Stock Market Crash 101: How to Protect Your Money

A stock market crash can be devastating to investors with exposure to the stock market. For example, the stock market crash of 2008 caused the Dow Jones Industrial Average (DJIA) to plummet 53% in the 17 months between October 2007 and March 2009.

Those potential losses of more than 50% make learning how to protect your money from a stock market crash essential for every investor.

Today, we’re going to show you how to protect your money with our simple stock market crash protection guide. But before we get to that, we first want to show you what could potentially cause a market crash in 2017…

What Causes a Stock Market Crash?

In the past, risky speculation has pushed stock prices to overinflated highs before stock market crashes.

Take one of the most famous stock market crashes of all time. Speculative investing pushed stock prices to unsustainable highs before the stock market crash of 1929. Stocks skyrocketed during most of the 1920s, with the DJIA rising 300% between 1922 and 1929.

But the soaring Dow was the result of “irrational exuberance.” Investors mistakenly believed stock prices could only go up. They were even taking out loans to buy stocks. During the 1920s, retail investors took out $120 billion in loans to buy stocks.

On Black Tuesday (Oct. 29, 1929), stock prices began to fall. Investors panicked and sold their stocks, trying to recoup any money they could to save their net worth or pay back their loans. The sell-off was so severe that some investors couldn’t find a buyer for their stocks, no matter the price.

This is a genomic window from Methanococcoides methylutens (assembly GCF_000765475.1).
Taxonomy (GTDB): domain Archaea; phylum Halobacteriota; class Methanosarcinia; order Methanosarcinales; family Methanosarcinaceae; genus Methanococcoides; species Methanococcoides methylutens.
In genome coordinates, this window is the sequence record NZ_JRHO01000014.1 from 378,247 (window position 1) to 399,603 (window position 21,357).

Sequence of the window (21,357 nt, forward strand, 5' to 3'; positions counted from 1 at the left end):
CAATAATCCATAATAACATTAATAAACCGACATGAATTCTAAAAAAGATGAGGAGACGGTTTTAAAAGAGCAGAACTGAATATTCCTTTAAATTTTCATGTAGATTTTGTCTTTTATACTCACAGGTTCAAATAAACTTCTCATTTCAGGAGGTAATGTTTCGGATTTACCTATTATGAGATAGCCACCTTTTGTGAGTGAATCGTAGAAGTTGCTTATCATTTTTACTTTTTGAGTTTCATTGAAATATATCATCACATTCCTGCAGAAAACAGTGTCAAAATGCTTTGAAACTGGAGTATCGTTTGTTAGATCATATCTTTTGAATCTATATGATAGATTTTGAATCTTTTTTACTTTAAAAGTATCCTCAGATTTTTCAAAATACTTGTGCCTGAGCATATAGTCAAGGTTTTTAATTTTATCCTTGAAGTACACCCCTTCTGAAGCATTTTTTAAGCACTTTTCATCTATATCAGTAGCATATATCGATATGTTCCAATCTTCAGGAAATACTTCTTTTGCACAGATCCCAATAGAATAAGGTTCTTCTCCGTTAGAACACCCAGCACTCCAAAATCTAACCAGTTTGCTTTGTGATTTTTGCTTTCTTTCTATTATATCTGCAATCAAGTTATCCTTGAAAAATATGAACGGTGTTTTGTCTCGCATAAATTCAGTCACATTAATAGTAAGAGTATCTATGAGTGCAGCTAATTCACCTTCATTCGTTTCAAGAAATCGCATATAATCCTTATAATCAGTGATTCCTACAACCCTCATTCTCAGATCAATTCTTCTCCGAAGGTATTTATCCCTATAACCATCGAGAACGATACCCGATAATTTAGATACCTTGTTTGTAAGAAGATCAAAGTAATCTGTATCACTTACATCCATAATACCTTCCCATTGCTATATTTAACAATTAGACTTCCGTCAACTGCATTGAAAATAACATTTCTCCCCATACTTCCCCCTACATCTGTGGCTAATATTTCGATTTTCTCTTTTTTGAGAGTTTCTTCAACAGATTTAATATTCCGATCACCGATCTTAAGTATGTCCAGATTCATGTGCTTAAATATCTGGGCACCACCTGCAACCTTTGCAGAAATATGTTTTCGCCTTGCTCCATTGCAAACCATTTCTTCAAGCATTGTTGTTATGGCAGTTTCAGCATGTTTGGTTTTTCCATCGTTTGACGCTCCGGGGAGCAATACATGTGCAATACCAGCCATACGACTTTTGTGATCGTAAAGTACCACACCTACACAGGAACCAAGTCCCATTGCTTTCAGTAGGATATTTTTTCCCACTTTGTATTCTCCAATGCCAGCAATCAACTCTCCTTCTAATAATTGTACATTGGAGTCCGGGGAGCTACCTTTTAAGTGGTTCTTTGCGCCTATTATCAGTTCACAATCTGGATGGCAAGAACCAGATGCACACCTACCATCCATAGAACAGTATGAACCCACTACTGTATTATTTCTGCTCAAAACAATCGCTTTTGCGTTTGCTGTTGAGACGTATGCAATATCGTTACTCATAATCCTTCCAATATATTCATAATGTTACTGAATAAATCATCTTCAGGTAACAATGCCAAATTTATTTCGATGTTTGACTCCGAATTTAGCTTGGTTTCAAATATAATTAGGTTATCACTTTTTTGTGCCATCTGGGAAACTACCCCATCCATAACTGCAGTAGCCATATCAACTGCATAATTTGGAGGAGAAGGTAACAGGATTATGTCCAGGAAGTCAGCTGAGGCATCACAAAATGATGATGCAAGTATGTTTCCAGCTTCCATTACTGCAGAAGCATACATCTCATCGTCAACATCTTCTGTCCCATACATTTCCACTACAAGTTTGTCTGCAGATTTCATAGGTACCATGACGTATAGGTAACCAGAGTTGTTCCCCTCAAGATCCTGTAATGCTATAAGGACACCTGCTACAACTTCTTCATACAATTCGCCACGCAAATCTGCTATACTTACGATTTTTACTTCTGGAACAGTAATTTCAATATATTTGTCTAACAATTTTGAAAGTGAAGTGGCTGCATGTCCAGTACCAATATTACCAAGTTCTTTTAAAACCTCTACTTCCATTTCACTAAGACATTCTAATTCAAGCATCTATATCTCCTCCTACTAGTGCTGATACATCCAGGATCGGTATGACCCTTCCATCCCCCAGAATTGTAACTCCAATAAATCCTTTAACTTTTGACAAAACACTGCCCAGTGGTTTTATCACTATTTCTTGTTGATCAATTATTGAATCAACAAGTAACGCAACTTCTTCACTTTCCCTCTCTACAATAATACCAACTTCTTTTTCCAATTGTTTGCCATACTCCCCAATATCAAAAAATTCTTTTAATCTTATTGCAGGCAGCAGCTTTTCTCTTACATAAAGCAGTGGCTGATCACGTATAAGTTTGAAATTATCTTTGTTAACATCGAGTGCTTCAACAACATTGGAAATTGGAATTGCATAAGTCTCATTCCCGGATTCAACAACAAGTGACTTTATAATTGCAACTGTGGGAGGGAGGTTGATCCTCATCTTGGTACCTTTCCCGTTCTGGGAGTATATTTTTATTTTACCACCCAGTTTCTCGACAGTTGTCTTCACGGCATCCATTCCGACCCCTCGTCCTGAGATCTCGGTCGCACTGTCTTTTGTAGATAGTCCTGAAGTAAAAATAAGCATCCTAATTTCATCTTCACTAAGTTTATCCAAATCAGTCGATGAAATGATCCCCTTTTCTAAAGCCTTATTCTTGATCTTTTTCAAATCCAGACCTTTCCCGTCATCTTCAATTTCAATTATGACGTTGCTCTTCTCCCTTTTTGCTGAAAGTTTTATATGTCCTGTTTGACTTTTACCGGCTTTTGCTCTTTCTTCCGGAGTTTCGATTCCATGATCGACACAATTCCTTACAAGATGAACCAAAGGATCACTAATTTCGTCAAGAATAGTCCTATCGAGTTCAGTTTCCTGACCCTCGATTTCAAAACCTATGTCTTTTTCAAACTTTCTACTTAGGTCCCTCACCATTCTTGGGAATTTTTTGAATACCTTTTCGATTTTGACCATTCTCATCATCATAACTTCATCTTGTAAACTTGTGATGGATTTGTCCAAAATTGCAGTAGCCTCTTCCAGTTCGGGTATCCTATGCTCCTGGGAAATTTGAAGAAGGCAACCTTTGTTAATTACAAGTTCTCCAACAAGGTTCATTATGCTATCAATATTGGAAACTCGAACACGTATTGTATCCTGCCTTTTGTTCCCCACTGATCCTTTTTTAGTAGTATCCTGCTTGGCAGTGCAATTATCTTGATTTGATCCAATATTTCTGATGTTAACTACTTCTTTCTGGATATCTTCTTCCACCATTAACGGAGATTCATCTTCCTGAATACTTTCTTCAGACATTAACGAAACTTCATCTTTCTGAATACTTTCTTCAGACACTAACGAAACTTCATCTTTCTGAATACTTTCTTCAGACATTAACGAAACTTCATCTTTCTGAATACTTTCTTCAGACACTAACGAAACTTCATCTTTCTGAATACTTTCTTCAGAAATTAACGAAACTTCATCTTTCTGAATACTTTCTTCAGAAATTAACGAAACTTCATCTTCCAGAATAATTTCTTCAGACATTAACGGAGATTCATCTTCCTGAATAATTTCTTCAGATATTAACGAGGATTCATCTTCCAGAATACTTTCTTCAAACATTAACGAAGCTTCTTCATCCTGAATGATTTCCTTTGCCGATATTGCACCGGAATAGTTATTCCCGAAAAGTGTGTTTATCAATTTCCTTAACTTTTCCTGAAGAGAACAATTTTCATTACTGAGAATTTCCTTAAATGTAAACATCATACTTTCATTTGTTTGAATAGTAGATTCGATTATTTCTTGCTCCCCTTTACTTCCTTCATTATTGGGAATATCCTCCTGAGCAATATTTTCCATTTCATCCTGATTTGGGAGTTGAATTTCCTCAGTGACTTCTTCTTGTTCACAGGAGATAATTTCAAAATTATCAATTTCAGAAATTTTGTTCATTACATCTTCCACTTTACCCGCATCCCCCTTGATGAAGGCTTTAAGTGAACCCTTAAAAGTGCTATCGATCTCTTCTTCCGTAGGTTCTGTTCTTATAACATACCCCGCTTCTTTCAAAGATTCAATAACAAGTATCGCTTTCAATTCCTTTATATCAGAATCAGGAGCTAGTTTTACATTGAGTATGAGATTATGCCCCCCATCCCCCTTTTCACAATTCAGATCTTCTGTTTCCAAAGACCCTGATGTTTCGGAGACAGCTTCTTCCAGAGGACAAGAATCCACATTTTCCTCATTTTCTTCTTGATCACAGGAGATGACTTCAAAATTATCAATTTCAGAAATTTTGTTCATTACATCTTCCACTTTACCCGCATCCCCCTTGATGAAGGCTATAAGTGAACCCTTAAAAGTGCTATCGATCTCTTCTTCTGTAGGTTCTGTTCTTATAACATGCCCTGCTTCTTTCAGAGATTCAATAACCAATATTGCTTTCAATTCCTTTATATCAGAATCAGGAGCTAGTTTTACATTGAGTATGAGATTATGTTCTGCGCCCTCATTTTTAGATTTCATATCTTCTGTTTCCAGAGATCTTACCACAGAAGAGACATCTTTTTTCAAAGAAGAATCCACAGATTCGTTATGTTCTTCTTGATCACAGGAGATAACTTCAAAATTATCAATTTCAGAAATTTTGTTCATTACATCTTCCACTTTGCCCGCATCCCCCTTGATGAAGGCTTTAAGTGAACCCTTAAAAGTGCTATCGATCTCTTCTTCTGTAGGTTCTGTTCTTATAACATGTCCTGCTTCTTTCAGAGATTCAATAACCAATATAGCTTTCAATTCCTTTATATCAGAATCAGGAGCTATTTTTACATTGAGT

Between 1929 and 1936, the Dow lost 86% of its value. Because much of the money lost had been borrowed, some of these investors couldn’t even pay back their loans.

While we aren’t predicting a 2017 stock market crash, we are seeing signs that stock prices are currently overinflated…

Stock Prices Could Be Soaring Too High in 2017

Since 2009, the Dow has soared more than 200%. The Trump economic rally since Election Day has been the market’s latest catalyst. The Dow rose more than 17% between Nov. 8, 2016, and today.

Not only that, but the Dow’s leap between 20,000 and 21,000 points between Jan. 25 and March 1 was its fastest jump between 1,000-point levels ever.

But the soaring highs aren’t because of market fundamentals. There’s evidence that stocks are being pushed up above their fundamental values.

The Shiller price/earnings (PE) ratio is a famous measure of stock market value. It is currently 29.65, more than 76% above its historical average.

That’s even higher than it was before the 2008 stock market crash, when the Shiller PE ratio hit 27.4 in late 2007.